Militarized police forces in Ferguson, Missouri. Source Reuters.But as we look at Yemen or Gaza dispassionately, we would be foolish to not take a closer look at ourselves.  The Empire is beginning to crack as our living earth groans under its insipid and insatiable corpulence.  And as it does we can expect the power class to treat the vast majority of us much like those in these ever besieged nations: as valuable when we can furnish them with wealth, and easily disposable if we refuse.

Kenn Orphan  2015

The Great Migration

This week Austrian police discovered the bodies of 71 migrants in a truck by the side of the highway outside Vienna. It is widely believed that they had suffocated to death when they were abandoned by their smugglers. One cannot fathom the horror and agony they must have suffered; but it is a story that is fast becoming the norm. Indeed, thousands have perished in their valiant attempts to cross the Mediterranean, well over a 100 just this week.  In the Americas, untold numbers have died on their journeys north out of Central and South America. On the Andaman Sea boats brimming with starving members of the Rohingya community languished in limbo for weeks because no country would admit them. And when they reach the border their ordeals are far from over.

In Macedonia, police forces beat and tear gassed scores of refugees attempting to leave Greece; and hate crimes against undocumented immigrants in the US and Western Europe are on the rise.  None of this should come as any surprise to those of us who have been paying attention; but it does not make what we are seeing any easier. This year a combination of climate change, perpetual war and economic devastation has forced huge surges of people all over the world out of their native lands in their quest for survival. The Great Migration has begun; and I must admit, it has started far sooner than I had ever imagined.

A little girl cries as she tries to take shelter from the rain on Greece's border with Macedonia Photo Reuters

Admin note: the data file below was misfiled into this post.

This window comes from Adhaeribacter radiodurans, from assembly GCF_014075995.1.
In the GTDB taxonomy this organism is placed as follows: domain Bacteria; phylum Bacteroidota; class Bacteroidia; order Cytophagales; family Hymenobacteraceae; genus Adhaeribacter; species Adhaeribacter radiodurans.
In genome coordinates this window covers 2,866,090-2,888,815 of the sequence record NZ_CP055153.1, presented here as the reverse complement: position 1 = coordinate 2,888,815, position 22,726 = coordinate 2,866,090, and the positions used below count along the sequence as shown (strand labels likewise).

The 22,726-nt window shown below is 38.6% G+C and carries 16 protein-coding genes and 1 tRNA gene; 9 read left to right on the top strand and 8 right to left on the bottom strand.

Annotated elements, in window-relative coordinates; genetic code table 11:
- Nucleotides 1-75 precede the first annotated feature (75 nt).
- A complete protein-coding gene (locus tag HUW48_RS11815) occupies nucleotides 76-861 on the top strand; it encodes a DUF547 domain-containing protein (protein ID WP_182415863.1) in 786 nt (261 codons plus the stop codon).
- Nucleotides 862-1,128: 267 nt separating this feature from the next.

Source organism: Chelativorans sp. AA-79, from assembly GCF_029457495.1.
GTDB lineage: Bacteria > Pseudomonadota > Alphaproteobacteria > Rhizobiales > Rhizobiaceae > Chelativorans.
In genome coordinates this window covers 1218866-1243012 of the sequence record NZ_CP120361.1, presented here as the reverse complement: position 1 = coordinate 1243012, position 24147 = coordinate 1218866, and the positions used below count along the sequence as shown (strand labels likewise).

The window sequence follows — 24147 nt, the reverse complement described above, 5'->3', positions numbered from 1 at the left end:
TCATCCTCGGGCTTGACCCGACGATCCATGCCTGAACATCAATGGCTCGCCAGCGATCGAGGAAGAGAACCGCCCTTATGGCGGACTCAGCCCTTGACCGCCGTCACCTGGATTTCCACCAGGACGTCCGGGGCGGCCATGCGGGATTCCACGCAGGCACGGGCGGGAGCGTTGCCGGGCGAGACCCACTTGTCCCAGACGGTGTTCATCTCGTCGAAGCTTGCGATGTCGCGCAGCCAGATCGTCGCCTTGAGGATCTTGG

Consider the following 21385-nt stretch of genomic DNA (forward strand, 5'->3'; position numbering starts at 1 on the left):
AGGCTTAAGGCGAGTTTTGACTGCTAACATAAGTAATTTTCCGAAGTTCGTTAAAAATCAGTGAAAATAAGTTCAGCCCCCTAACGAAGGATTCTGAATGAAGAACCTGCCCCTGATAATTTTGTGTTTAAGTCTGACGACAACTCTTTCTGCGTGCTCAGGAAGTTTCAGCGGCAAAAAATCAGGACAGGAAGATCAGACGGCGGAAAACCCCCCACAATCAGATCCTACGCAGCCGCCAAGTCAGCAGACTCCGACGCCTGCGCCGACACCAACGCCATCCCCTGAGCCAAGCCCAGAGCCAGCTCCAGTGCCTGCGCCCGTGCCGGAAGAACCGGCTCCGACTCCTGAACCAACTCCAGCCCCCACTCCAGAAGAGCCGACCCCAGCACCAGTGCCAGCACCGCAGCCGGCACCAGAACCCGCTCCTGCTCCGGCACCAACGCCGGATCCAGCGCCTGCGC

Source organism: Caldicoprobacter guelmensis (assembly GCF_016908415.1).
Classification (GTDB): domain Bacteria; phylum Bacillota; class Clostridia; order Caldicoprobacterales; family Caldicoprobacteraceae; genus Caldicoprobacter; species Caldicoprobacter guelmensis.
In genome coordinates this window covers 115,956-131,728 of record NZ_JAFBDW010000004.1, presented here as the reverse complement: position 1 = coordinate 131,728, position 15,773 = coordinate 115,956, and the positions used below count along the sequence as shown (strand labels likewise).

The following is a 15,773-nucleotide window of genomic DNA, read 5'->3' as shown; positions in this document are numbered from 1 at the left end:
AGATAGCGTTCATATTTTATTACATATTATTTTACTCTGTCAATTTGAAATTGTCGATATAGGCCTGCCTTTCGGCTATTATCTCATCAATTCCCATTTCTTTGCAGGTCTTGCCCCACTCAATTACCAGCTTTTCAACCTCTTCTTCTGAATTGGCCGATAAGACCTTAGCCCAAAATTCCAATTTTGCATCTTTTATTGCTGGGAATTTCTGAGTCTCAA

Refugees waiting for hours to cross the border to Macedonia. Photo by Erik Marquardt.

Somali refugees wait at check point. Source UNHCR

Rohingya refugees stranded on a boat off Thailand Photo Source IB TimesOf course, Western leaders are reacting to this unfolding human tragedy in typical fashion. They are either spewing racist vitriol and stoking the most base fears of their constituents, or blathering on with patronizing platitudes about immigrants and their plight. Whether it be US presidential candidate Donald Trump proudly demonizing undocumented immigrants as rapists and murderers to cheering crowds, or German Chancellor Angela Merkel callously explaining to a sobbing 14 year old Palestinian girl, whose family faces deportation to a land that is foreign to her, that “politics is hard sometimes,” the message to migrants could not be clearer: We do not care about you. We will not help you. And we will certainly not take responsibility for the foreign policies, economic exploitation and military assaults we launched on your nations that destroyed your societies and caused you to flee in the first place.

Angela Merkel makes a 14-year old Palestinian girl cry by telling her she is not welcome in Germany Source Mondoweiss

Donald Trump Photo Source Boston GlobeThe disconnect from reality is stunning, but predictable. Indeed, if Merkel or Obama or Clinton were to acknowledge that it was their governments that destroyed and destabilized Iraq, Afghanistan, Syria and Libya, their entire house of cards would collapse to the ground in a smoldering, hypocritical heap. And if Trump or Bush were to acknowledge that it has been US neoliberal economic policies that have created the dire circumstances in Mexico,  or in Central and South America, that have forced tens of thousands to flee for survival, their dehumanization of refugees and migrants would be shown for the vile, empty rhetoric that it is.

Central America. A young girl cries as her home and neighborhood are forcefully dismantled in a shanty town after the government claimed that the settlement was illegal. Photo Spencer Platt Getty

Central American refugees seeks shelter. Photo by Elizabeth Ruiz AFP GettyIn truth all Western leaders, politicians and oligarchs alike, sit atop a historic pyramid of oppression and exploitation that is not of their own making. But each successive US president and Western leader has preserved the integrity of this system by faithfully growing the military/police/surveillance state and rewarding the wealthy elite with more and more loot, and bailouts and impunity for their crimes. This scheme, however, is beginning to unravel.  And we need only look to the not so distant past to get an inkling of what lies ahead.

Residents wait on a rooftop to be rescued from the floodwaters of Hurricane Katrina on Sept 1, 2005 Photo by STR Reuters

National Guard soldier walks past a covered body at the Convention Center on Sept. 3, 2005, where people took refuge after Hurricane Katrina. Source NOLAThis week marks the tenth anniversary of Hurricane Katrina, and it should also serve as a wake up call for those Americans, and Westerners in general, who are still under the misconception that their government has their back in disaster. With more millionaires in the Senate, and unlimited money influencing elections, it should be clear to anyone that the United States is effectively an oligarchy with little to no regard for the poor and most vulnerable.